The Dream House is both the physical location where Machado and her girlfriend spent time together, but it is also a prison, the symbol of their relationship at its worst Each chapter of In The Dream House puts the experience in a different literary or cultural context – Dream House as the Apocalypse, Dream House as Surprise Ending, Dream House as I Love Lucy, etc. This construct gave the book variety and texture, expanding the story well beyond a chronicle of one relationship to a more universal treatise on the nature of partner abuse and its causes and effects.

Memoirs have been my most successful genres for pandemic reading, and In The Dream House did not disappoint. Highly recommended.

In The Dream House was Book #29 of 2020.

THE VANISHING HALF by Brit Bennett

One of the Hot Books of Summer 2020 is The Vanishing Half by Brit Bennett, the second novel from the author of The Mothers. The Vanishing Half is about racism and identity (racial, gender), issues that have taken center stage in our national discourse this summer.

Why I picked it up: The Vanishing Half has gotten a ton of buzz (and a movie deal), and I am making a conscious effort to read and feature more BIPOC authors. It was my June BOTM pick.

Twin sisters Desiree and Stella escape their small Louisiana town in the 50s, moving to New Orleans to find more opportunity. They both have light skin, and Stella ends up moving away after getting romantically involved with her employer, a white man. Desiree, meanwhile, meets and marries a dark-skinned man and moves to DC. Stella reinvents herself as a white woman, turning her back on her sister and her old life and ending up in California. After suffering years of abuse from her husband, Desiree returns to the small town with her dark-skinned daughter Jude in tow, and while she always feels the acute loss of her twin sister, she settles in to life in her mother’s house. The Vanishing Half tracks Desiree and Stella’s lives, as well as the lives of Jude and Stella’s daughter Kennedy, whose lives intersect in Los Angeles.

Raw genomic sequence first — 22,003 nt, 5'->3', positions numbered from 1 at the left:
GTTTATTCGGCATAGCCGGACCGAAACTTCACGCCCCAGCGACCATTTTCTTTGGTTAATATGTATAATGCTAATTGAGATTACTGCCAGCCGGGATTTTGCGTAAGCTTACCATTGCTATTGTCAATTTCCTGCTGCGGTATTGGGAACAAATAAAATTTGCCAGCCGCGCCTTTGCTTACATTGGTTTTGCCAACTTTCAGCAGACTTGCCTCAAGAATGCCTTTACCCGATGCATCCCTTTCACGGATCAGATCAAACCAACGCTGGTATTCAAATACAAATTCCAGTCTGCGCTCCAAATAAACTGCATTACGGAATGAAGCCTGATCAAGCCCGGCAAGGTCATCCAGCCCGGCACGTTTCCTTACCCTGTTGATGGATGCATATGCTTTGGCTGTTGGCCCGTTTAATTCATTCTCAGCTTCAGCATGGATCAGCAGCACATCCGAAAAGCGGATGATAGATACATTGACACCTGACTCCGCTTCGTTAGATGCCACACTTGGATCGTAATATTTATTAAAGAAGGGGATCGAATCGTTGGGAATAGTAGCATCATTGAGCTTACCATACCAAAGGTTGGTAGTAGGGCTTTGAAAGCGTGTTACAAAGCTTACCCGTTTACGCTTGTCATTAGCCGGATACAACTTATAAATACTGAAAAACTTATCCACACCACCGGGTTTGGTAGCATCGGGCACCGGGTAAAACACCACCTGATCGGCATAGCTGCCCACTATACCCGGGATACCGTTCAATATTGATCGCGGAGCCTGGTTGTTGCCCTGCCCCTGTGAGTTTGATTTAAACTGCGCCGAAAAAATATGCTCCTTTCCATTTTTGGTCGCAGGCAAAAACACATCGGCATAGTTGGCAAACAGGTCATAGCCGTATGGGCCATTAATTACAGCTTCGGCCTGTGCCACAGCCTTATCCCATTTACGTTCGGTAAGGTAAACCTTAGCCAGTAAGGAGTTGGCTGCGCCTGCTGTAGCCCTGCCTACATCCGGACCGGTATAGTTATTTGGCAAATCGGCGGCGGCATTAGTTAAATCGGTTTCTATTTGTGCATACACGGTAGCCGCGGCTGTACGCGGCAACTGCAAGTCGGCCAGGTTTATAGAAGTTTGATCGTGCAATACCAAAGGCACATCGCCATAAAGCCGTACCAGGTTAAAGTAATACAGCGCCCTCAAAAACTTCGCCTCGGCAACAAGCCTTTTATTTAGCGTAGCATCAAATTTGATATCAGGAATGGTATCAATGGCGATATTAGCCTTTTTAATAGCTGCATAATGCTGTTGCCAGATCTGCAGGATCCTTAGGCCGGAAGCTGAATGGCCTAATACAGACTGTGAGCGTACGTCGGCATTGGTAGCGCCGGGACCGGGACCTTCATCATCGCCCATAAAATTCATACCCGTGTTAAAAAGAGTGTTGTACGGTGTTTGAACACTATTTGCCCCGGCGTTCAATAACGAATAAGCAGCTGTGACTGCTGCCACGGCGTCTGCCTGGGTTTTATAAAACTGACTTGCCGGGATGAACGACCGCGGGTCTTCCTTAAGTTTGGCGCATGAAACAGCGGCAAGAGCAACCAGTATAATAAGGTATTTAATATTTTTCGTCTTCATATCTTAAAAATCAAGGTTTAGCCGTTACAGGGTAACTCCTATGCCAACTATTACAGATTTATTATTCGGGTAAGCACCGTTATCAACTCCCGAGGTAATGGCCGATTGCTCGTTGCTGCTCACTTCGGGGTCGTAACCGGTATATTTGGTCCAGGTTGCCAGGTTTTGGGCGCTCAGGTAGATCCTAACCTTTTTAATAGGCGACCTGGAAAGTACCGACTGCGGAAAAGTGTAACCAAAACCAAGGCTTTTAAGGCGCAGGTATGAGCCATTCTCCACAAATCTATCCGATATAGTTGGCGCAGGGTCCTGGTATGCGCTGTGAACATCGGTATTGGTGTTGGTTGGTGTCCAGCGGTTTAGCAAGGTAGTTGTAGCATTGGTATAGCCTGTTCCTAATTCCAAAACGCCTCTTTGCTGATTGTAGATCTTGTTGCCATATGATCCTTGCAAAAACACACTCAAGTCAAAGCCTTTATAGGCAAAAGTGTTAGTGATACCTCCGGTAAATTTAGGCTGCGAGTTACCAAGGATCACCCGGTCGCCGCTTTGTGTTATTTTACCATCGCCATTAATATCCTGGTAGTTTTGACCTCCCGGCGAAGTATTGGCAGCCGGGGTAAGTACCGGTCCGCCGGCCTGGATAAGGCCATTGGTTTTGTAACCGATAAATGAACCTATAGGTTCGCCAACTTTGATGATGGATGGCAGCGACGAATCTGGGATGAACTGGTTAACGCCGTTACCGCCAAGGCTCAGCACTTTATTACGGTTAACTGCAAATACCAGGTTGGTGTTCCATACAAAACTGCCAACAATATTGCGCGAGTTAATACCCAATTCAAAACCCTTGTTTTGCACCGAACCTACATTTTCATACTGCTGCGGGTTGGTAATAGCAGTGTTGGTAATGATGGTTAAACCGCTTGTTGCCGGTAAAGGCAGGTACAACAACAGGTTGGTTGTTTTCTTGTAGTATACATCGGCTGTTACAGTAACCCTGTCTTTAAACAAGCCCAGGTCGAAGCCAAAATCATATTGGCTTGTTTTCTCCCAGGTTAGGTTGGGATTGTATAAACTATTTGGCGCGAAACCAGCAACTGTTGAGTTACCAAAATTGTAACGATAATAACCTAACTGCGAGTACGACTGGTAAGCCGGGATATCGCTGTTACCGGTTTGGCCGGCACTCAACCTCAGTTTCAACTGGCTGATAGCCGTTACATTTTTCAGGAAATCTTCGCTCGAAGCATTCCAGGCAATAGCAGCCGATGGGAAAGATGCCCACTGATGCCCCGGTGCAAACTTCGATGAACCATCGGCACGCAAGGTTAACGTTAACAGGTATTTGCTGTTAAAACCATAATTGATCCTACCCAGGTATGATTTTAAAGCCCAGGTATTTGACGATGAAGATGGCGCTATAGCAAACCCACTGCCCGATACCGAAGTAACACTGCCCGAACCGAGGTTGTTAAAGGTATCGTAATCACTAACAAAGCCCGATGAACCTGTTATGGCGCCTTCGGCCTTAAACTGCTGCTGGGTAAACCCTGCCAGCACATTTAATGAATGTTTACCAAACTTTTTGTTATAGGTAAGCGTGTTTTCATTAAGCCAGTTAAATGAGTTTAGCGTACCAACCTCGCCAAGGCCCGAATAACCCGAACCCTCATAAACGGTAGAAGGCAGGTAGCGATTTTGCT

I liked The Vanishing Half for the most part. The characters are complicated, Stella most of all with her denial of her blackness combined with her loneliness and longing for Desiree’s friendship. The divergent paths taken by the twins lead to parallel – yet wildly different – lives for the next generation. Both Jude and Kennedy, drawn to each other by an unspoken familial bond, pursue their own dreams and their own partners, meanwhile questioning their inscrutable mothers and scheming about how to reunite them.